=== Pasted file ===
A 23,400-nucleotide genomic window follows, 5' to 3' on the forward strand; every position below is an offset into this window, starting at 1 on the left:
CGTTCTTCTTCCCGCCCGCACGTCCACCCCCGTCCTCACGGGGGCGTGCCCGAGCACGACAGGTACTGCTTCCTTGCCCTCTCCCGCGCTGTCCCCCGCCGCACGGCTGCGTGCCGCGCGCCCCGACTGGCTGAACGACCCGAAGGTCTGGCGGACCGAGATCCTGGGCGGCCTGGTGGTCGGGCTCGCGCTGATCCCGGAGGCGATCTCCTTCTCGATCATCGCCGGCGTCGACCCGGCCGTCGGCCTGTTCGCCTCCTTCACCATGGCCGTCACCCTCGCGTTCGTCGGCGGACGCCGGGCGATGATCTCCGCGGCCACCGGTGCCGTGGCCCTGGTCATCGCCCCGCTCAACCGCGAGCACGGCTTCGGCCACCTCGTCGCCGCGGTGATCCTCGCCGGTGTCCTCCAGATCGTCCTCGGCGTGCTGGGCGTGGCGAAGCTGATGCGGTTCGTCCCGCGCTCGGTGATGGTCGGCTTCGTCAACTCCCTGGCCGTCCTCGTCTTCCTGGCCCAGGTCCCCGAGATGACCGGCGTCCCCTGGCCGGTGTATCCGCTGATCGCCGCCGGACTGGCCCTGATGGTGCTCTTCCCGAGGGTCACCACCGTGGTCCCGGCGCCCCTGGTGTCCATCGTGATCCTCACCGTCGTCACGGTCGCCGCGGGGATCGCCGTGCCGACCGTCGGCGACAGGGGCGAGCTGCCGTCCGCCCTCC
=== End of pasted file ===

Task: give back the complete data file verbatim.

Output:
A 23,400-nucleotide genomic window follows, 5' to 3' on the forward strand; every position below is an offset into this window, starting at 1 on the left:
CGTTCTTCTTCCCGCCCGCACGTCCACCCCCGTCCTCACGGGGGCGTGCCCGAGCACGACAGGTACTGCTTCCTTGCCCTCTCCCGCGCTGTCCCCCGCCGCACGGCTGCGTGCCGCGCGCCCCGACTGGCTGAACGACCCGAAGGTCTGGCGGACCGAGATCCTGGGCGGCCTGGTGGTCGGGCTCGCGCTGATCCCGGAGGCGATCTCCTTCTCGATCATCGCCGGCGTCGACCCGGCCGTCGGCCTGTTCGCCTCCTTCACCATGGCCGTCACCCTCGCGTTCGTCGGCGGACGCCGGGCGATGATCTCCGCGGCCACCGGTGCCGTGGCCCTGGTCATCGCCCCGCTCAACCGCGAGCACGGCTTCGGCCACCTCGTCGCCGCGGTGATCCTCGCCGGTGTCCTCCAGATCGTCCTCGGCGTGCTGGGCGTGGCGAAGCTGATGCGGTTCGTCCCGCGCTCGGTGATGGTCGGCTTCGTCAACTCCCTGGCCGTCCTCGTCTTCCTGGCCCAGGTCCCCGAGATGACCGGCGTCCCCTGGCCGGTGTATCCGCTGATCGCCGCCGGACTGGCCCTGATGGTGCTCTTCCCGAGGGTCACCACCGTGGTCCCGGCGCCCCTGGTGTCCATCGTGATCCTCACCGTCGTCACGGTCGCCGCGGGGATCGCCGTGCCGACCGTCGGCGACAGGGGCGAGCTGCCGTCCGCCCTCC